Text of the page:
PhD studentship – Synthetic Biology to Produce Novel Materials: Meta-compliance and energy dissipation in cactus-based solids


Professor Fabrizio Scarpa

The University of Bristol and the Bristol Synthetic Biology Research Centre (BrisSynBio) are excited to offer a PhD studentship funded by the Defence Science Technology Laboratory (DSTL). The successful candidate will join a new SynBio/Materials Science cohort (led by Dr. Adam Perriman, School of Cellular and Molecular Medicine) and conduct interdisciplinary research across the Schools of Engineering and Biological Sciences. The cohort will be a member of the new £13.5M Bristol Synthetic Biology Research Centre (BrisSynBio), and receive bespoke training through accessing relevant modules offered by the Oxford/Bristol/Warwick EPSRC and BBSRC Centre for Doctoral Training in Synthetic Biology (SynBio CDT), the Advanced Composites Centre for Innovation and Science (ACCIS) and the Bristol Centre for Functional Nanomaterials (BCFN). This project will interest material scientists/engineering graduates/postgraduates interested in using synthetic biology to generate novel functional materials.

Supervisor: Prof. Fabrizio Scarpa (ACCIS, Faculty of Engineering)

Co-supervisor: Prof. Alistair Hetherington (Biological Sciences, Faculty of Science) 

Cactus fibres extracted from Opuntia ficus-indica plants show significantly unusual deformation mechanisms, and remarkably large damping capacity in cactus-reinforced composites under cyclic flexural loading. We aim to understand and make use of these unusual properties to produce a new synthetic paradigm of structural reinforcement and obtain a new class of composite materials with unusual energy dissipation and deformation properties. The project will develop an understanding of the micromechanical mechanisms responsible for the unusual (meta) axial-bending compliance existing at the different scales of these cactus fibres. The cactus fibres will be used as novel synthetic biology blocks to produce reinforcements with stabilised mechanical performance through templating techniques based on metal nanoparticle depositions. These novel bio-reinforcements will be used to produce composite polymeric samples (PU or PE) to be characterised under static, impact and vibration tests in a Design of Experiment framework. The findings of the models and the experiments will provide a set of design guidelines on how to apply these innovative bio-synthetic reinforcements in energy absorbing and impact applications.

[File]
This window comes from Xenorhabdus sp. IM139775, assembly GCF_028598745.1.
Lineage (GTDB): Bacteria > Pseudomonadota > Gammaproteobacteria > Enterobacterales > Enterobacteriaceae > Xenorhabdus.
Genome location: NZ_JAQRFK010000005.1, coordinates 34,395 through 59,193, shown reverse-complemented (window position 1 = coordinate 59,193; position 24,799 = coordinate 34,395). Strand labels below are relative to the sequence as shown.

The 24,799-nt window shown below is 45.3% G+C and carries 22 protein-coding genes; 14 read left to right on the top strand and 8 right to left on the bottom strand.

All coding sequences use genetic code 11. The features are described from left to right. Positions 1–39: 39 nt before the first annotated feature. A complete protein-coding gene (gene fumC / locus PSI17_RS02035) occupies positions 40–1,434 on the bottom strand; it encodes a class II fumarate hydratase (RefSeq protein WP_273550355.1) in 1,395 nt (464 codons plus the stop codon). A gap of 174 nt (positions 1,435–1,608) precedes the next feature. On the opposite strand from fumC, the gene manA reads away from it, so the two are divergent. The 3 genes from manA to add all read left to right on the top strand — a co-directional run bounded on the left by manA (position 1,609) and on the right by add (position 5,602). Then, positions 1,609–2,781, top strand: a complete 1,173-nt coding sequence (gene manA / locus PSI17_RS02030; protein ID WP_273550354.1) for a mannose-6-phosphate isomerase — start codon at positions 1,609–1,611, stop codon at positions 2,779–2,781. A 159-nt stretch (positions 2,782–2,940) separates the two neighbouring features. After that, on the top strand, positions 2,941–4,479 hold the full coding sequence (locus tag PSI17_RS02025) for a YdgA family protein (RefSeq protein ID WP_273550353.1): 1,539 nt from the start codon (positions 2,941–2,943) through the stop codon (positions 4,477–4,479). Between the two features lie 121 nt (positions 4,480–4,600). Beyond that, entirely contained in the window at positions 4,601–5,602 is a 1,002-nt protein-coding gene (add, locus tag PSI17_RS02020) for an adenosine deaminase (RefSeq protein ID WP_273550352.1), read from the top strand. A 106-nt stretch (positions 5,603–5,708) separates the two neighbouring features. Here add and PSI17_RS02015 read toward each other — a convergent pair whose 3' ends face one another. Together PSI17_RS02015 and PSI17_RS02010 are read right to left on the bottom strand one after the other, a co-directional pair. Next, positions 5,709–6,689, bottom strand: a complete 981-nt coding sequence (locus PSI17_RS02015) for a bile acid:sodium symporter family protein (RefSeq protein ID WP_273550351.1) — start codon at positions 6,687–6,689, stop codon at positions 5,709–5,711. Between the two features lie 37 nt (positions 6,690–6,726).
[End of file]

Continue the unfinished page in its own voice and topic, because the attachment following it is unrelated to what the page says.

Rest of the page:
Candidate requirements: Students with at least an upper second class degree in a relevant discipline (e.g., Materials Science, Engineering, Nanoscience, Chemistry, etc) are invited to apply. Research experience or Master’s degree in a related area is advantageous.

Funding: The PhD scholarship covers four years and includes a studentship bursary, PhD registration fees at UK/EU student rate, research expenses, travel and transferable-skills training. International students would need to first secure alternative sources of funding to cover the difference between home and overseas fees for 4 years.

How to apply: Applications are invited immediately for this studentship starting on 1st October 2015. Please make an online application for this scheme at Although this project is based in the Faculty of Engineering, the academic lead, Dr Adam Perriman, School of Cellular and Molecular Medicine, is handling the applications. Please therefore select  ‘Cellular and Molecular Medicine PhD’ on the ‘Programme Choice’ page and enter studentship details, “Synthetic Biology to Produce Novel Materials”, in the ‘Funding and Research Details’ sections of the form.

For informal, academic enquiries about the project please contact: Professor Fabrizio Scarpa:


Interviews will be held in late August/early September 2015

Contacts (for all general enquiries)

Deadline for applications: Wednesday 19th August 2015


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